Retail Madness

Photo by James BunoanThe goal of making money in independent music seems quixotic, and Rand Foster, owner of Long Beach indie record store Fingerprints, may be tilting at the biggest windmill of them all. Foster, 39, is one of five indie store owners around the country who last month became plaintiffs in a class-action suit against Best Buy Co. Inc. The suit charges that the electronics giant broke state and federal anti-trust laws with its practice of selling CDs as loss leaders—peddling them so cheaply that the stores purposely lose money on them—in an effort to attract more people into Best Buy stores, in hopes that they'll buy bigger-ticket items such as DVD players, computers and refrigerators while they're there.

The suit alleges that Best Buy's practice constitutes unfair competition. For example, Foster says, Best Buy initially sold Radiohead's most recent disc Hail to the Thief for $9.99—$3 lower than indie stores can buy the CD wholesale.

“[Customers] say that they'd like to support us, but first we have to match [Best Buy's] price,” says Foster. “Selling at a $3 loss isn't support. We can't afford it.”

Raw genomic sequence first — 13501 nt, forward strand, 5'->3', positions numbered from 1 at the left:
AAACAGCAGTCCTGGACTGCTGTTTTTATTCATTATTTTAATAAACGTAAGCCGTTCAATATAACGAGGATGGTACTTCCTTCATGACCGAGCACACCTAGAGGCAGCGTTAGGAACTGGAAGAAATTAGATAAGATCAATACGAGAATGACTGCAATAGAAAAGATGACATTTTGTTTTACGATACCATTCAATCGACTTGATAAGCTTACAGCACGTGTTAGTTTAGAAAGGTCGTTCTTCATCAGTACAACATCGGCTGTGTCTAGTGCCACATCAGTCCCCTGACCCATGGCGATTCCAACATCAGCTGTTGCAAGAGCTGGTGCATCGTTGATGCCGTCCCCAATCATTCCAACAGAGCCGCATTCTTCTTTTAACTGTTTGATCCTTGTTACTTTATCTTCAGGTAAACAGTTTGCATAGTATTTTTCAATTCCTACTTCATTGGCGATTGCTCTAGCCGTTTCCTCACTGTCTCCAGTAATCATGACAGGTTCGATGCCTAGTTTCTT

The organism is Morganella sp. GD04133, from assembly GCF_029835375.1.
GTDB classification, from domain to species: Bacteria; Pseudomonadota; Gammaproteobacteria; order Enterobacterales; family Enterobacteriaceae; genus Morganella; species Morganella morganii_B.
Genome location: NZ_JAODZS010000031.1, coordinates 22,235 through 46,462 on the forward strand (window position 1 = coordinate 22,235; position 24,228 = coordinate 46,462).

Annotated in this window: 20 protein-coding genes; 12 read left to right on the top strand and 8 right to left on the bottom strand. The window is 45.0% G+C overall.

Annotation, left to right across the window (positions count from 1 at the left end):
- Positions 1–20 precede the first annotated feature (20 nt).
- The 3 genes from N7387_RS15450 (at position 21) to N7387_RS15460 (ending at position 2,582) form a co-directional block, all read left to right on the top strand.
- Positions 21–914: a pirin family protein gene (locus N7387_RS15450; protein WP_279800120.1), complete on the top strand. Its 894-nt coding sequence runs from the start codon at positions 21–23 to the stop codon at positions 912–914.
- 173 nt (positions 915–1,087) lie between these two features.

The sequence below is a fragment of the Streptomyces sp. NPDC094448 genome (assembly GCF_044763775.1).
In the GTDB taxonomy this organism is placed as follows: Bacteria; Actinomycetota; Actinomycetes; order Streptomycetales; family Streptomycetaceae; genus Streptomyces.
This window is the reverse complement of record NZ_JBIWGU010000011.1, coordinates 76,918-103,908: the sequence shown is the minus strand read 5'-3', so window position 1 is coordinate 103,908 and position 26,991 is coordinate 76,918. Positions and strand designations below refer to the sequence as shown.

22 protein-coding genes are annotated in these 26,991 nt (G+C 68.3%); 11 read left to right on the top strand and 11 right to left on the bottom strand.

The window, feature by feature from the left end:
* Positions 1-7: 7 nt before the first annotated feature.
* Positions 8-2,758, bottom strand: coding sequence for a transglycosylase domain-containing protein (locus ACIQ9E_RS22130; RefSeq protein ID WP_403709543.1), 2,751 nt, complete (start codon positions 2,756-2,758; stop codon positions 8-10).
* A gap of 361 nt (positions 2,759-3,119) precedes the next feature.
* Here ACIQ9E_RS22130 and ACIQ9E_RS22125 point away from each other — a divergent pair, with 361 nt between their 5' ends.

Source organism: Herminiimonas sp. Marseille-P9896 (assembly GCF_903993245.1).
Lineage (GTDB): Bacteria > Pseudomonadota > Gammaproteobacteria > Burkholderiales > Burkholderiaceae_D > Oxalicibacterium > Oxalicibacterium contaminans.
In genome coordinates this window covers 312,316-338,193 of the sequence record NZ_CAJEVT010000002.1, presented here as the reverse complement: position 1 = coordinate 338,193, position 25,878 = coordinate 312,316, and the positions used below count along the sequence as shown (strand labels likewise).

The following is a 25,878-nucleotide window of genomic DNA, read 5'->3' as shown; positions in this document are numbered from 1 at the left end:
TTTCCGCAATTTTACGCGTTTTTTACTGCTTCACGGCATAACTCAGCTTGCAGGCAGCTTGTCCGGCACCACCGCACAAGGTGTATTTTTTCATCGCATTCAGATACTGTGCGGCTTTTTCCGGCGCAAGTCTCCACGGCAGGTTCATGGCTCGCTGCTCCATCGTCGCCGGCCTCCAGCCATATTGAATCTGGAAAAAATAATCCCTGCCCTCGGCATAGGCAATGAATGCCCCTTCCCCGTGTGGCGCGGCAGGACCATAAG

The suit also alleges that Best Buy breaks anti-trust laws by throwing its weight around to get breaks on other goodies, such as paid advertising and exclusive sale items from record labels—deals not available to smaller indie shops.

At press time, Best Buy's lawyers had not issued a reply to the suit.

Last week, Universal Music Group announced an across-the-board reduction in the wholesale price of its CDs. Foster says “it's a little too soon to say what impact this will have” on the suit.

Foster maintains that while Best Buy's practices hurt indies, Fingerprints remains healthy. “The store may be up a nominal amount this year because of sales of rock T-shirts and lifestyle items,” he says. “We're not ready for an endangered record store postage stamp yet.”

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